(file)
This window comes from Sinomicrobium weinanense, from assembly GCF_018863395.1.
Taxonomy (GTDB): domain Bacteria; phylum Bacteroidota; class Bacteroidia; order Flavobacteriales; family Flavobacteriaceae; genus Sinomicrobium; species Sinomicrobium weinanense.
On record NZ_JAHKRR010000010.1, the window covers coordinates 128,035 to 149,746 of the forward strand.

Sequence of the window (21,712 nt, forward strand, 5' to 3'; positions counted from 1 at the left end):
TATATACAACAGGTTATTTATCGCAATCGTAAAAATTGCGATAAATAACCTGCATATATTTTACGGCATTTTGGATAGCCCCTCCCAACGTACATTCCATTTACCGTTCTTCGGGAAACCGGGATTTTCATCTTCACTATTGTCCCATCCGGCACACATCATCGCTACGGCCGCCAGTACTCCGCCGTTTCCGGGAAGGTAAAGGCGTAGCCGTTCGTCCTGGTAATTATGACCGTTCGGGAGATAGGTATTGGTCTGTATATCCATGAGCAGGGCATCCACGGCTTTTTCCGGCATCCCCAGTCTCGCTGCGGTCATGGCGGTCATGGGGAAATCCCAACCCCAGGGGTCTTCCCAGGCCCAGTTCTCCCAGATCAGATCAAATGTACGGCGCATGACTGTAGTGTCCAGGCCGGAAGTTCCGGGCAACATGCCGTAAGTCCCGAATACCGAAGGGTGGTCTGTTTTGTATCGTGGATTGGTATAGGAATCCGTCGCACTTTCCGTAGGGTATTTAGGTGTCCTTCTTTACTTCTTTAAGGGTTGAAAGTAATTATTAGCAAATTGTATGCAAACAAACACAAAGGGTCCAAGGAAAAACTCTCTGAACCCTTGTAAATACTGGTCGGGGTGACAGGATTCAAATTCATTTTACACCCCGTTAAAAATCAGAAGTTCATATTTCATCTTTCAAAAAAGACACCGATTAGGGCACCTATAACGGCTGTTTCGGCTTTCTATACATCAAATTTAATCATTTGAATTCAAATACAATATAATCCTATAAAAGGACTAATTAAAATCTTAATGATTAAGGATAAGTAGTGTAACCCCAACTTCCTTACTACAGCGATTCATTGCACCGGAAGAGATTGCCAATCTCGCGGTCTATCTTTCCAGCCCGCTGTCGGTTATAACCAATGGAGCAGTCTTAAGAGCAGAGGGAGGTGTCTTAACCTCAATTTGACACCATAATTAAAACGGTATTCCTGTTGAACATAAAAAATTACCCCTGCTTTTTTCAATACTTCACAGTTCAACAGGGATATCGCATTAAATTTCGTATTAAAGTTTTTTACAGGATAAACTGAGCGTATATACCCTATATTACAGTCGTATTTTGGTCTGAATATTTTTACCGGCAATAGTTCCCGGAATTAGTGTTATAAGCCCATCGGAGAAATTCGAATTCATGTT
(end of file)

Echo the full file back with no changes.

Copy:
This window comes from Sinomicrobium weinanense, from assembly GCF_018863395.1.
Taxonomy (GTDB): domain Bacteria; phylum Bacteroidota; class Bacteroidia; order Flavobacteriales; family Flavobacteriaceae; genus Sinomicrobium; species Sinomicrobium weinanense.
On record NZ_JAHKRR010000010.1, the window covers coordinates 128,035 to 149,746 of the forward strand.

Sequence of the window (21,712 nt, forward strand, 5' to 3'; positions counted from 1 at the left end):
TATATACAACAGGTTATTTATCGCAATCGTAAAAATTGCGATAAATAACCTGCATATATTTTACGGCATTTTGGATAGCCCCTCCCAACGTACATTCCATTTACCGTTCTTCGGGAAACCGGGATTTTCATCTTCACTATTGTCCCATCCGGCACACATCATCGCTACGGCCGCCAGTACTCCGCCGTTTCCGGGAAGGTAAAGGCGTAGCCGTTCGTCCTGGTAATTATGACCGTTCGGGAGATAGGTATTGGTCTGTATATCCATGAGCAGGGCATCCACGGCTTTTTCCGGCATCCCCAGTCTCGCTGCGGTCATGGCGGTCATGGGGAAATCCCAACCCCAGGGGTCTTCCCAGGCCCAGTTCTCCCAGATCAGATCAAATGTACGGCGCATGACTGTAGTGTCCAGGCCGGAAGTTCCGGGCAACATGCCGTAAGTCCCGAATACCGAAGGGTGGTCTGTTTTGTATCGTGGATTGGTATAGGAATCCGTCGCACTTTCCGTAGGGTATTTAGGTGTCCTTCTTTACTTCTTTAAGGGTTGAAAGTAATTATTAGCAAATTGTATGCAAACAAACACAAAGGGTCCAAGGAAAAACTCTCTGAACCCTTGTAAATACTGGTCGGGGTGACAGGATTCAAATTCATTTTACACCCCGTTAAAAATCAGAAGTTCATATTTCATCTTTCAAAAAAGACACCGATTAGGGCACCTATAACGGCTGTTTCGGCTTTCTATACATCAAATTTAATCATTTGAATTCAAATACAATATAATCCTATAAAAGGACTAATTAAAATCTTAATGATTAAGGATAAGTAGTGTAACCCCAACTTCCTTACTACAGCGATTCATTGCACCGGAAGAGATTGCCAATCTCGCGGTCTATCTTTCCAGCCCGCTGTCGGTTATAACCAATGGAGCAGTCTTAAGAGCAGAGGGAGGTGTCTTAACCTCAATTTGACACCATAATTAAAACGGTATTCCTGTTGAACATAAAAAATTACCCCTGCTTTTTTCAATACTTCACAGTTCAACAGGGATATCGCATTAAATTTCGTATTAAAGTTTTTTACAGGATAAACTGAGCGTATATACCCTATATTACAGTCGTATTTTGGTCTGAATATTTTTACCGGCAATAGTTCCCGGAATTAGTGTTATAAGCCCATCGGAGAAATTCGAATTCATGTT